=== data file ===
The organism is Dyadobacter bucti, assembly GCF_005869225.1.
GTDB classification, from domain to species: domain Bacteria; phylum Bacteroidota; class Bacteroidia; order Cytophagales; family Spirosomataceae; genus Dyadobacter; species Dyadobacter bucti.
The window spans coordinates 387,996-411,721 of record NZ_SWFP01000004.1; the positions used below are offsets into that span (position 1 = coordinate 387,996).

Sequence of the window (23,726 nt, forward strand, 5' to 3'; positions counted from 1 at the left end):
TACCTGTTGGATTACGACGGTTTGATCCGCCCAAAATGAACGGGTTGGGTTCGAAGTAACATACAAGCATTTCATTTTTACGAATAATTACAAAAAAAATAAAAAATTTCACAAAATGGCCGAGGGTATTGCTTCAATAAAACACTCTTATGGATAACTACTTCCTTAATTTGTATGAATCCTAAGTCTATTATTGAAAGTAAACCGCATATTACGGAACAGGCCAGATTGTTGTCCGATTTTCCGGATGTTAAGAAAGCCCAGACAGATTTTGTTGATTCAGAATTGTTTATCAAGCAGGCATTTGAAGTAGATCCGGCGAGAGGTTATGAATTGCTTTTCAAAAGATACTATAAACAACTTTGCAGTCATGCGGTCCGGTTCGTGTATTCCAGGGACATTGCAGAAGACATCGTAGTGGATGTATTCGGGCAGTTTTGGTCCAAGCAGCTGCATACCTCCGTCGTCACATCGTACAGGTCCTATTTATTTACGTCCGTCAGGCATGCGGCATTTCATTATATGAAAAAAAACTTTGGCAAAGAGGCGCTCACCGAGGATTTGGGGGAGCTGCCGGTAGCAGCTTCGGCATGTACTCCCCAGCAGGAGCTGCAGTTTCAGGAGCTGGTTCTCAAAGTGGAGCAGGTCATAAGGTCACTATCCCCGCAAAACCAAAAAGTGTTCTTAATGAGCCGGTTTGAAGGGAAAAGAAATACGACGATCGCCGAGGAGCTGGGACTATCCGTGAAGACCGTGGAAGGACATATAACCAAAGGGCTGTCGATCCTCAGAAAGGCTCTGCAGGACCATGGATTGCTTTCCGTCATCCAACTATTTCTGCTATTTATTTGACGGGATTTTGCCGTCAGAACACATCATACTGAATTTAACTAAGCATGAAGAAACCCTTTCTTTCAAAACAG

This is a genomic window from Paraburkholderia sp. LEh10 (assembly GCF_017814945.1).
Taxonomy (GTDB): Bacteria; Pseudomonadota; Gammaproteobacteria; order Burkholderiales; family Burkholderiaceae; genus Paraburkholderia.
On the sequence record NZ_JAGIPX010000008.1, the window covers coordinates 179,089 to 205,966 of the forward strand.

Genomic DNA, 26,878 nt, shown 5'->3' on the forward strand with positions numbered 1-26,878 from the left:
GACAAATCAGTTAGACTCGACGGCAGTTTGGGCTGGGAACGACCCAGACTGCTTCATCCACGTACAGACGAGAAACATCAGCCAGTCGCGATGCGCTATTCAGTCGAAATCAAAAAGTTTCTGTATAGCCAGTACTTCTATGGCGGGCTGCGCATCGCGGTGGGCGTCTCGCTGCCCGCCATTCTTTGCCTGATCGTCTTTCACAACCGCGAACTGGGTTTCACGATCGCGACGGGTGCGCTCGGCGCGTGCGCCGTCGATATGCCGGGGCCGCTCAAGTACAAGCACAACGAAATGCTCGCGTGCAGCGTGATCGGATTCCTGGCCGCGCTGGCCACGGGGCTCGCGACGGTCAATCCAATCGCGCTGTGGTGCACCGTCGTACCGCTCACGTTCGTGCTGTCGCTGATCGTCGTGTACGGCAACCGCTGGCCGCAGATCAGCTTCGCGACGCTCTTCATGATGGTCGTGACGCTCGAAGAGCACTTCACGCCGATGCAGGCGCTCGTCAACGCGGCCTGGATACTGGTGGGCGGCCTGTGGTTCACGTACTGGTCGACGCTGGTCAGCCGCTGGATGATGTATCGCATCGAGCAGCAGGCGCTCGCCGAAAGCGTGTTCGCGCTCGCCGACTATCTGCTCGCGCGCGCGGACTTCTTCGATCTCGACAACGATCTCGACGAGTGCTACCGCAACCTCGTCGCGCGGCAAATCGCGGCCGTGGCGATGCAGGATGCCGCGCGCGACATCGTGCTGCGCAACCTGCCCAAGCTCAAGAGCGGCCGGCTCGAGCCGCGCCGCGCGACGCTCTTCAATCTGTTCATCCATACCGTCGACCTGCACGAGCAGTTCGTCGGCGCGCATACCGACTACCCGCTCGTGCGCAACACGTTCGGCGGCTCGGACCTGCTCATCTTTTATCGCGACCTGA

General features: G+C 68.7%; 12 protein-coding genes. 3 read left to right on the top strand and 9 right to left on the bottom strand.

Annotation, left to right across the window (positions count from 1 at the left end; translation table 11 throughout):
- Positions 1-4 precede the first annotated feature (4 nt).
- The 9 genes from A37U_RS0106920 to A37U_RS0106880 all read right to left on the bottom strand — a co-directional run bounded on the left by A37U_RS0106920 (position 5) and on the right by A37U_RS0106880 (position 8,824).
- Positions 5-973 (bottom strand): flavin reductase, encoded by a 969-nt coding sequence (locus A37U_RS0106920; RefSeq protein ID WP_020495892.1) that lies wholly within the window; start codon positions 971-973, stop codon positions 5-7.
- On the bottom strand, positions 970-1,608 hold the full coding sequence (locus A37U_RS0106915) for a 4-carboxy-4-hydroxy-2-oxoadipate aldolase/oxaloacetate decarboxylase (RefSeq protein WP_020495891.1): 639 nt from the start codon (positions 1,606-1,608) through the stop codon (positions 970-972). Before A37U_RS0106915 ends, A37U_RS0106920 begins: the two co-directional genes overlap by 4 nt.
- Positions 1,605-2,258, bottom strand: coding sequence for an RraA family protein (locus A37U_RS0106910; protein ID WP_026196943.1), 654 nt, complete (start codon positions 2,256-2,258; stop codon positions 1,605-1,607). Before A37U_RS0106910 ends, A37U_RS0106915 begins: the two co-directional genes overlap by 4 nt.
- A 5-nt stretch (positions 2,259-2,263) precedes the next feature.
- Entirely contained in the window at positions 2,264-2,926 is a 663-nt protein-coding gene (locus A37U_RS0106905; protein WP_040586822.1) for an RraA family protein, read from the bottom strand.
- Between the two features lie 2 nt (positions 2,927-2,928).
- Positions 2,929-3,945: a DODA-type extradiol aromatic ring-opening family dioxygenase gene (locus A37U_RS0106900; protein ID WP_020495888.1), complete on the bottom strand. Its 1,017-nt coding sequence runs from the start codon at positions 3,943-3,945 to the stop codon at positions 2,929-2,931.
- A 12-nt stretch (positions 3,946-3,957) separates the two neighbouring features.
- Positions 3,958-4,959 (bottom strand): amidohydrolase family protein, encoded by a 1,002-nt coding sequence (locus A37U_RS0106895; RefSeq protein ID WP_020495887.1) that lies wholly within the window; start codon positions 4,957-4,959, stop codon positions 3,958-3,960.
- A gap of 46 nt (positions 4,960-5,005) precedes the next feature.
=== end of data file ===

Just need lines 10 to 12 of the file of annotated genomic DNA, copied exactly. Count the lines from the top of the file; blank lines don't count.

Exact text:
GACAAATCAGTTAGACTCGACGGCAGTTTGGGCTGGGAACGACCCAGACTGCTTCATCCACGTACAGACGAGAAACATCAGCCAGTCGCGATGCGCTATTCAGTCGAAATCAAAAAGTTTCTGTATAGCCAGTACTTCTATGGCGGGCTGCGCATCGCGGTGGGCGTCTCGCTGCCCGCCATTCTTTGCCTGATCGTCTTTCACAACCGCGAACTGGGTTTCACGATCGCGACGGGTGCGCTCGGCGCGTGCGCCGTCGATATGCCGGGGCCGCTCAAGTACAAGCACAACGAAATGCTCGCGTGCAGCGTGATCGGATTCCTGGCCGCGCTGGCCACGGGGCTCGCGACGGTCAATCCAATCGCGCTGTGGTGCACCGTCGTACCGCTCACGTTCGTGCTGTCGCTGATCGTCGTGTACGGCAACCGCTGGCCGCAGATCAGCTTCGCGACGCTCTTCATGATGGTCGTGACGCTCGAAGAGCACTTCACGCCGATGCAGGCGCTCGTCAACGCGGCCTGGATACTGGTGGGCGGCCTGTGGTTCACGTACTGGTCGACGCTGGTCAGCCGCTGGATGATGTATCGCATCGAGCAGCAGGCGCTCGCCGAAAGCGTGTTCGCGCTCGCCGACTATCTGCTCGCGCGCGCGGACTTCTTCGATCTCGACAACGATCTCGACGAGTGCTACCGCAACCTCGTCGCGCGGCAAATCGCGGCCGTGGCGATGCAGGATGCCGCGCGCGACATCGTGCTGCGCAACCTGCCCAAGCTCAAGAGCGGCCGGCTCGAGCCGCGCCGCGCGACGCTCTTCAATCTGTTCATCCATACCGTCGACCTGCACGAGCAGTTCGTCGGCGCGCATACCGACTACCCGCTCGTGCGCAACACGTTCGGCGGCTCGGACCTGCTCATCTTTTATCGCGACCTGA

General features: G+C 68.7%; 12 protein-coding genes. 3 read left to right on the top strand and 9 right to left on the bottom strand.

Annotation, left to right across the window (positions count from 1 at the left end; translation table 11 throughout):